I guess I agree with you, Andrea! Throughout the entire first chapter I kept thinking to myself, "I don't need to read this book". But by the end I was glad that I had read it. It made me feel much better about myself and more motivated to continue on. Timing, definitely, is everything.
One of the things that changed most for me after reading this book is that I'm finding so much more joy in my toddler. I think, cute as she is, I was starting to see her as something to be gotten out of the way so we could go on with our really important and/or fun stuff. Oddly enough, as I spend more time with my little girl, I'm seeing a reduction in her grumpiness. She really was just crying out for attention. Poor, neglected little tyke. :-)
One thing we know from the Gospel is the importance of revisiting the fundamentals - and that's just what this book does. It covers the fundamental joy and importance of motherhood.
I'm about half way through "The Hurried Child". So far I've found it fairly right-on. In fact, it addresses and supports one of my main reasons for choosing to homeschool: I wanted to be able to keep my children unhurried. I've seen some interesting effects of that recently. We have a family in our ward with children of similar ages to my children. These kids were adopted 1.5 years ago (they are a family of 4 kids). Prior to the adoption they bounced from mom, to foster care, to mom, to foster care - many times. They are great kids. Their parents are doing a great job with them. There are still some quirks that I think are effects of their history - most noticeable to me is that they don't have any imagination! The kids have all grown up too fast and are trying really hard to be mini adults. I'm sure that is partially a coping mechanism for the rough childhoods they've had. Only the three year old, who has mostly been with his adoptive parents, likes to do pretend play. The six year old seems to really struggle with it (thus, my six year old finds he has more in common with the younger brother). I was just reflecting on these kids and my own and I'm grateful that my kids have had time to spend developing their creativity without worrying about clothes, boys, music, stability, etc.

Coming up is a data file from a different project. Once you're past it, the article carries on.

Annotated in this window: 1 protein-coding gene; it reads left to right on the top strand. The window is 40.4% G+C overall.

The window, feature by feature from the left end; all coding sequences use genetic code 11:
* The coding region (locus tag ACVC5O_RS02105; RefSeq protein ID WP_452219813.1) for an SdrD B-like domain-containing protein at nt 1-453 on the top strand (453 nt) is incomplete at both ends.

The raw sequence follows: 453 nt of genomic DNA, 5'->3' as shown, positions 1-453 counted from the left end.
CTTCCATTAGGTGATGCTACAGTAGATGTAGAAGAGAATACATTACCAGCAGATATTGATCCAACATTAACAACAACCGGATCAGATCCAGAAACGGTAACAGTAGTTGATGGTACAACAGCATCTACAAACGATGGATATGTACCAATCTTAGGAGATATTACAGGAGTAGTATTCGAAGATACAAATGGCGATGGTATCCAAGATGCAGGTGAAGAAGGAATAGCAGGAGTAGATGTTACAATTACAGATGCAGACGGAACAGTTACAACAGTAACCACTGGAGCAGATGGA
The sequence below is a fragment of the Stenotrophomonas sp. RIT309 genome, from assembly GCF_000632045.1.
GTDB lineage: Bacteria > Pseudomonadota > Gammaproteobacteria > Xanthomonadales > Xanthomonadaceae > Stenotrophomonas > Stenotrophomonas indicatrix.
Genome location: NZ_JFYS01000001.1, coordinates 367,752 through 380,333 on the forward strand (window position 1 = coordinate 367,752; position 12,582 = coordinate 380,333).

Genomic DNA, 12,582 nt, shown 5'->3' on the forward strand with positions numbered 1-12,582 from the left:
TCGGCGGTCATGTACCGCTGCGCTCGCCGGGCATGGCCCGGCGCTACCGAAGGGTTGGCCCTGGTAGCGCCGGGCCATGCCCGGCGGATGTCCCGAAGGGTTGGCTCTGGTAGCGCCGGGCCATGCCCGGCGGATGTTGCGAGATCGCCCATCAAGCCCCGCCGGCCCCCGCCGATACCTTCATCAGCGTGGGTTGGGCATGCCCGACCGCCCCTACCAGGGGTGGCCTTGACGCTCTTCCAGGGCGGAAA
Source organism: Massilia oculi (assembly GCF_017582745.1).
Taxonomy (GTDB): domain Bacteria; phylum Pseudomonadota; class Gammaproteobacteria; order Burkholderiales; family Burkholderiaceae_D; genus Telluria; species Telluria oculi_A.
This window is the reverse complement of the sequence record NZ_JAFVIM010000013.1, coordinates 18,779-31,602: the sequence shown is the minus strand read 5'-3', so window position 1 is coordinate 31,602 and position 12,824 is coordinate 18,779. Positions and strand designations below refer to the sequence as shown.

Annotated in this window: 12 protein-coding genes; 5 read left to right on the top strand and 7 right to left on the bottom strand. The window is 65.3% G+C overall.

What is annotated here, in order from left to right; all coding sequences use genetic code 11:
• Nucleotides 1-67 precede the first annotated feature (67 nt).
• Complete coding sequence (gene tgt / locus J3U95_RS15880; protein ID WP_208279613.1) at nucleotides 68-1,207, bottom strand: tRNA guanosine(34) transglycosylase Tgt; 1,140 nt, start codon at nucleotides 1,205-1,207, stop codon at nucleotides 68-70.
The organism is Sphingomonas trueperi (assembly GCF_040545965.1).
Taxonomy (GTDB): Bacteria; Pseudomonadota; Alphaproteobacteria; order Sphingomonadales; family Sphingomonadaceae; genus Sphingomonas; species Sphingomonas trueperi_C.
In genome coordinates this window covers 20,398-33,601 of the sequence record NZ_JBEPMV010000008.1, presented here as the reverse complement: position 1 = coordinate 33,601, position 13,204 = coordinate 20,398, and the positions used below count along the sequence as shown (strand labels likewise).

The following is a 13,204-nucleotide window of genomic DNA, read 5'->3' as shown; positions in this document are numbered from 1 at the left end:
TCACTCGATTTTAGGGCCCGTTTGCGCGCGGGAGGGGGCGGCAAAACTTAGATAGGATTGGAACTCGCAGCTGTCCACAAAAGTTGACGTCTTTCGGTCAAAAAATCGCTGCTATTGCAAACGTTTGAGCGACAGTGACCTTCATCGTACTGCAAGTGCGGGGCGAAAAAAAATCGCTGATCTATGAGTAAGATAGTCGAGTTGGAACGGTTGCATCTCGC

And that's the end of my little ramble.
Oh! I did want to say, Andrea, that I liked what you said about the correlation between working mothers and hurried children. I hadn't really stopped to think about that. What did you think of the chapter on testing?
Julia, I have noticed the clothing every time I take my girls clothes shopping - especially for shorts. Hannah and I can never find longer shorts for girls her age. This last time I finally decided to try the Juniors department and, lo and behold, we found some bermuda shorts! Finally, length! Hannah just barely fits into the smallest Juniors size now. Little girls' clothes are so indecent sometimes!